Accumulating evidence on the impact of climate change on droughts, highlights the necessity for developing effective adaptation and mitigation strategies. Changes in future drought risk and severity in Australia are quantified by analyzing nine Coupled Model Intercomparison Project Phase 6 climate models. Historic conditions (1981–2014) and projections for mid-century (2015–2050) and end-century (2051–2100) from four shared socioeconomic pathways (SSP1-2.6, SSP2-4.5, SSP3-7.0 and SSP5-8.5) are examined. Drought events are identified using both the standardized precipitation index and the standardized precipitation evapotranspiration index. The spatial-temporal evolution of droughts is addressed by quantifying the areal extent of regions under moderate, severe and extreme drought from historic to end-century periods. Drought characteristics derived from the models are used to develop severity–duration–frequency curves using an extreme value analysis method based on ordinary events. Under SSP5-8.5, a tenfold increase in the area subject to extreme droughts is projected by the end of the century, while a twofold increase is projected under SSP1-2.6. Increase in extreme droughts frequency is found to be more pronounced in the southern and western regions of Australia. For example, frequency analysis of 12 month duration droughts for the state of South Australia indicates that, under SSP5-8.5, drought severities currently expected to happen on average only once in 100 years could happen as often as once in 3 years by the end of the century, with a 33 times higher risk (from 1% to 33%), while under SSP1-2.6, the increase is fivefold (1%–5%). The significant difference in the increase of drought risk between the two extreme scenarios highlights the urge to reduce greenhouse gases emission in order to avoid extreme drought conditions to become the norm by the end of the century.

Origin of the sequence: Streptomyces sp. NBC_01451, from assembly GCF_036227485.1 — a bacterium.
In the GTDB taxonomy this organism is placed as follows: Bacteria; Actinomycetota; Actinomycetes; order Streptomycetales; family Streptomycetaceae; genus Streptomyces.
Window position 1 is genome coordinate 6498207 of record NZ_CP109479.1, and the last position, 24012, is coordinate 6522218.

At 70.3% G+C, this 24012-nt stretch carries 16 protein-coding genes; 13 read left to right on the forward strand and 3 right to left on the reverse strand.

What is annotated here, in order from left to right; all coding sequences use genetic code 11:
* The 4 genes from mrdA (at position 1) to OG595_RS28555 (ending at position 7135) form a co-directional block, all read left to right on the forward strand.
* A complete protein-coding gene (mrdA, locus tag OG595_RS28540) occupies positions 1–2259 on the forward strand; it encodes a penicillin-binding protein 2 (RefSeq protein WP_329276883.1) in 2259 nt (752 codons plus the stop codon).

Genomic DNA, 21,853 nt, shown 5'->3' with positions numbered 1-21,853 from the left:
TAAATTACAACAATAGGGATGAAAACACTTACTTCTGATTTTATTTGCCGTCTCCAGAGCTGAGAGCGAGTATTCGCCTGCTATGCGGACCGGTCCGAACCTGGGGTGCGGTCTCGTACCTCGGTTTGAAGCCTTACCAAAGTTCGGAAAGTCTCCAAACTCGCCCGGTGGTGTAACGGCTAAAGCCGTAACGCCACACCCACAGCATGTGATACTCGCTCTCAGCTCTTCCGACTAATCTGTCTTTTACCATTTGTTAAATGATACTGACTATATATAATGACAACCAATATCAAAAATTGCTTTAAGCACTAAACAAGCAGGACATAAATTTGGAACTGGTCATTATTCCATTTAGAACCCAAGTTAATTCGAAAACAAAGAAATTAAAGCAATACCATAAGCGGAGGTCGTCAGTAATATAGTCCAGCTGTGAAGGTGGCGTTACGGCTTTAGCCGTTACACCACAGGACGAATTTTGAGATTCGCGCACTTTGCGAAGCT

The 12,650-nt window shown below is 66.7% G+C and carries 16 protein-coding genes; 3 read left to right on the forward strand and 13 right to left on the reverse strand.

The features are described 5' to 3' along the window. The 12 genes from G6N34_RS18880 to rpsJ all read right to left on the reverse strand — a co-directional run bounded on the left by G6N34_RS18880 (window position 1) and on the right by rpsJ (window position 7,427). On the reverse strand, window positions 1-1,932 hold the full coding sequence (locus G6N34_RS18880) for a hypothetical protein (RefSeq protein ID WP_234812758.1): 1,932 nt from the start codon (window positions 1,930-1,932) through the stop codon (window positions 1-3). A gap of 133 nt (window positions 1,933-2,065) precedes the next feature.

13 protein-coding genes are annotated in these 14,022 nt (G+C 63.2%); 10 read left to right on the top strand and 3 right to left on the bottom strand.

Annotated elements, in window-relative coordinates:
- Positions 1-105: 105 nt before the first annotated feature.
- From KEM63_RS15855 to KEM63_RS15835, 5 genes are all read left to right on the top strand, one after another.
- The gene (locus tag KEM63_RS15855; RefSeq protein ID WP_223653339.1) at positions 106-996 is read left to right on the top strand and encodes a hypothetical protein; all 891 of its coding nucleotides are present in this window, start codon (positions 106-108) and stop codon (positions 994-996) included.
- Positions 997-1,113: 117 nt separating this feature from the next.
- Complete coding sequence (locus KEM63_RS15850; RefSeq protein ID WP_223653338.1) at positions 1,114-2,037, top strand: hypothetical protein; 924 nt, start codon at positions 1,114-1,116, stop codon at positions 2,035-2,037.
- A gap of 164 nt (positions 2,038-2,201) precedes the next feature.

Atmospheric rivers (ARs) impacting western North America are analyzed under climate intervention applying stratospheric aerosol injections (SAI) using simulations produced by the Whole Atmosphere Community Climate Model. Sulfur dioxide injections are strategically placed to maintain present-day global, interhemispheric, and equator-to-pole surface temperatures between 2020 and 2100 using a high forcing climate scenario. Three science questions are addressed: (1) How will western North American ARs change by the end of the century with SAI applied, (2) How is this different from 2020 conditions, and (3) How will the results differ with no future climate intervention. Under SAI, ARs are projected to increase by the end of the 21st century for southern California and decrease in the Pacific Northwest and coastal British Columbia, following changes to the low-level wind. Compared to 2020 conditions, the increase in ARs is not significant. The character of AR precipitation changes under geoengineering results in fewer extreme rainfall events and more moderate ones.more » « less
- NSF-PAR ID:
- Publisher / Repository:
- Nature Publishing Group
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- Journal Name:
- npj Climate and Atmospheric Science
- Medium: X
- Sponsoring Org:
- National Science Foundation
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